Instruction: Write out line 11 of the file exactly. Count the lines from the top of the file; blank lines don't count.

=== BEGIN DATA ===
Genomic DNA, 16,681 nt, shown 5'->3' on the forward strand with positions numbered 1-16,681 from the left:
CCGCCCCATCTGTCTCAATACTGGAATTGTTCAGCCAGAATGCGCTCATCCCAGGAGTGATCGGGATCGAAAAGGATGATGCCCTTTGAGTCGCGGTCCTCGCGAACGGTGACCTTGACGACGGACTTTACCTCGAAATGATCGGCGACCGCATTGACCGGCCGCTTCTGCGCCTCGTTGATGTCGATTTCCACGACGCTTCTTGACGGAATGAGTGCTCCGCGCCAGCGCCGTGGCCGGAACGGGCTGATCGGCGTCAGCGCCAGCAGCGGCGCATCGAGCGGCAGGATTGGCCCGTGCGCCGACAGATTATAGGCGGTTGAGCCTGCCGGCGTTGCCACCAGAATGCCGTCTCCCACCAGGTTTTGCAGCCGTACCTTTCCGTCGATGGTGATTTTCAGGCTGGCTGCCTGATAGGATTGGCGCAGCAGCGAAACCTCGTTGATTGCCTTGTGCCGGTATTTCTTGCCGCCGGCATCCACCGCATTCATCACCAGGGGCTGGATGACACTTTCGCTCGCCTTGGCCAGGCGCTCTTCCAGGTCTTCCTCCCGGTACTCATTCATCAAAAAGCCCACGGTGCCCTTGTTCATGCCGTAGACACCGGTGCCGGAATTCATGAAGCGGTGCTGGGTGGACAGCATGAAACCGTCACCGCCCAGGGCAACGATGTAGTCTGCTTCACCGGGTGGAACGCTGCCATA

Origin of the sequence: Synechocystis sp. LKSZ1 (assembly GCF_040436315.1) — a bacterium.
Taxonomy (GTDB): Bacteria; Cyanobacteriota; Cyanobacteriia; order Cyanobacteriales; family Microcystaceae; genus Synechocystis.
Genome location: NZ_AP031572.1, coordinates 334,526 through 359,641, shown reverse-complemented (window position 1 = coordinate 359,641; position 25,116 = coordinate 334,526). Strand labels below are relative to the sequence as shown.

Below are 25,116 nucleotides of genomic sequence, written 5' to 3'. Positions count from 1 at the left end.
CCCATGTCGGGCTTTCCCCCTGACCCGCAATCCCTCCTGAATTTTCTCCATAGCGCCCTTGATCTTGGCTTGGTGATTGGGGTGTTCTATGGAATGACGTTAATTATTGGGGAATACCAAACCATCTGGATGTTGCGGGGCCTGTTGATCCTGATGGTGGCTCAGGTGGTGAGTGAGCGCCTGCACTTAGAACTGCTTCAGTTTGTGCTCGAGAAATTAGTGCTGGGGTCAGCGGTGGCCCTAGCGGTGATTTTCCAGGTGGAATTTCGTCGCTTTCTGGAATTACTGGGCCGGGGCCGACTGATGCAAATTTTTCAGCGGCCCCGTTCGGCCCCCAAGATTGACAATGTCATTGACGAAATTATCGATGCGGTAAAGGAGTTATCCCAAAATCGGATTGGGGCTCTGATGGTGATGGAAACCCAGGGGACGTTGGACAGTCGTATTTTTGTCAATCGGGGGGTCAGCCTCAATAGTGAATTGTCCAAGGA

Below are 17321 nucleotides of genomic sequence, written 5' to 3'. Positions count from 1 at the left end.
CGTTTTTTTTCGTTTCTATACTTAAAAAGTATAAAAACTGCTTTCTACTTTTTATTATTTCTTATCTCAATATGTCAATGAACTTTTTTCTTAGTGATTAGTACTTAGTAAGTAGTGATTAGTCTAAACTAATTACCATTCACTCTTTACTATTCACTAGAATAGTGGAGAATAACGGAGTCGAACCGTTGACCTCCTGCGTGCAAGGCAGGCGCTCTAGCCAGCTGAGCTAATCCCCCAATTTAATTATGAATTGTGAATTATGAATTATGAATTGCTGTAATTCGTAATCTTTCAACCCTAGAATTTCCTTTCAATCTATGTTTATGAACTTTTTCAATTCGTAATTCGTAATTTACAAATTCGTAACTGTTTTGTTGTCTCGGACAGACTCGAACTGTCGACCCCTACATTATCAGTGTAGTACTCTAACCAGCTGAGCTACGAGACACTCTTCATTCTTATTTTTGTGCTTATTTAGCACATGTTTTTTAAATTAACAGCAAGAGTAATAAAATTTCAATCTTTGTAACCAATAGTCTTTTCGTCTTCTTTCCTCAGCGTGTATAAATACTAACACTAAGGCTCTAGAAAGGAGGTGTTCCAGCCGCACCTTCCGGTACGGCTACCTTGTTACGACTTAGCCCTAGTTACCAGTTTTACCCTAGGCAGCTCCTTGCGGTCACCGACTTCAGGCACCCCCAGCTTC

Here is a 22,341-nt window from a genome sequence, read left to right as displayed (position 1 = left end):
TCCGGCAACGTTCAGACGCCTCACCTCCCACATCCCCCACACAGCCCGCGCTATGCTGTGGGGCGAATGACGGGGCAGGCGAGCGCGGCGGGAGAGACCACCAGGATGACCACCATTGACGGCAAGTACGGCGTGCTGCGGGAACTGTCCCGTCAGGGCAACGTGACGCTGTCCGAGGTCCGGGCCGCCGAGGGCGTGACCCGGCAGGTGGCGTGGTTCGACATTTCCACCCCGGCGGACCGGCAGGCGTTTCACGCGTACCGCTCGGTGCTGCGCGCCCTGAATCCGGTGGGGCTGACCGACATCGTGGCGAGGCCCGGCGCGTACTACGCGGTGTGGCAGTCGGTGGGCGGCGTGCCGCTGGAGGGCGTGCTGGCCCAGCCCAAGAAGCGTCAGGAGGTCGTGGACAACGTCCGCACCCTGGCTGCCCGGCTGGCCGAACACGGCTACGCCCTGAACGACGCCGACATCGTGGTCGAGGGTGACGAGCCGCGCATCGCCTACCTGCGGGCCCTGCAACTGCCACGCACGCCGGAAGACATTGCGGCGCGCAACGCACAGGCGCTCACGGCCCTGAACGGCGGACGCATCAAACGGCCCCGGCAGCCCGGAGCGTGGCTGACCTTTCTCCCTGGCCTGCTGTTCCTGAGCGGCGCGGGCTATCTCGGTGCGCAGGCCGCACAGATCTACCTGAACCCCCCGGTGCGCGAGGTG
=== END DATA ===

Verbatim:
TCCGGCAACGTTCAGACGCCTCACCTCCCACATCCCCCACACAGCCCGCGCTATGCTGTGGGGCGAATGACGGGGCAGGCGAGCGCGGCGGGAGAGACCACCAGGATGACCACCATTGACGGCAAGTACGGCGTGCTGCGGGAACTGTCCCGTCAGGGCAACGTGACGCTGTCCGAGGTCCGGGCCGCCGAGGGCGTGACCCGGCAGGTGGCGTGGTTCGACATTTCCACCCCGGCGGACCGGCAGGCGTTTCACGCGTACCGCTCGGTGCTGCGCGCCCTGAATCCGGTGGGGCTGACCGACATCGTGGCGAGGCCCGGCGCGTACTACGCGGTGTGGCAGTCGGTGGGCGGCGTGCCGCTGGAGGGCGTGCTGGCCCAGCCCAAGAAGCGTCAGGAGGTCGTGGACAACGTCCGCACCCTGGCTGCCCGGCTGGCCGAACACGGCTACGCCCTGAACGACGCCGACATCGTGGTCGAGGGTGACGAGCCGCGCATCGCCTACCTGCGGGCCCTGCAACTGCCACGCACGCCGGAAGACATTGCGGCGCGCAACGCACAGGCGCTCACGGCCCTGAACGGCGGACGCATCAAACGGCCCCGGCAGCCCGGAGCGTGGCTGACCTTTCTCCCTGGCCTGCTGTTCCTGAGCGGCGCGGGCTATCTCGGTGCGCAGGCCGCACAGATCTACCTGAACCCCCCGGTGCGCGAGGTG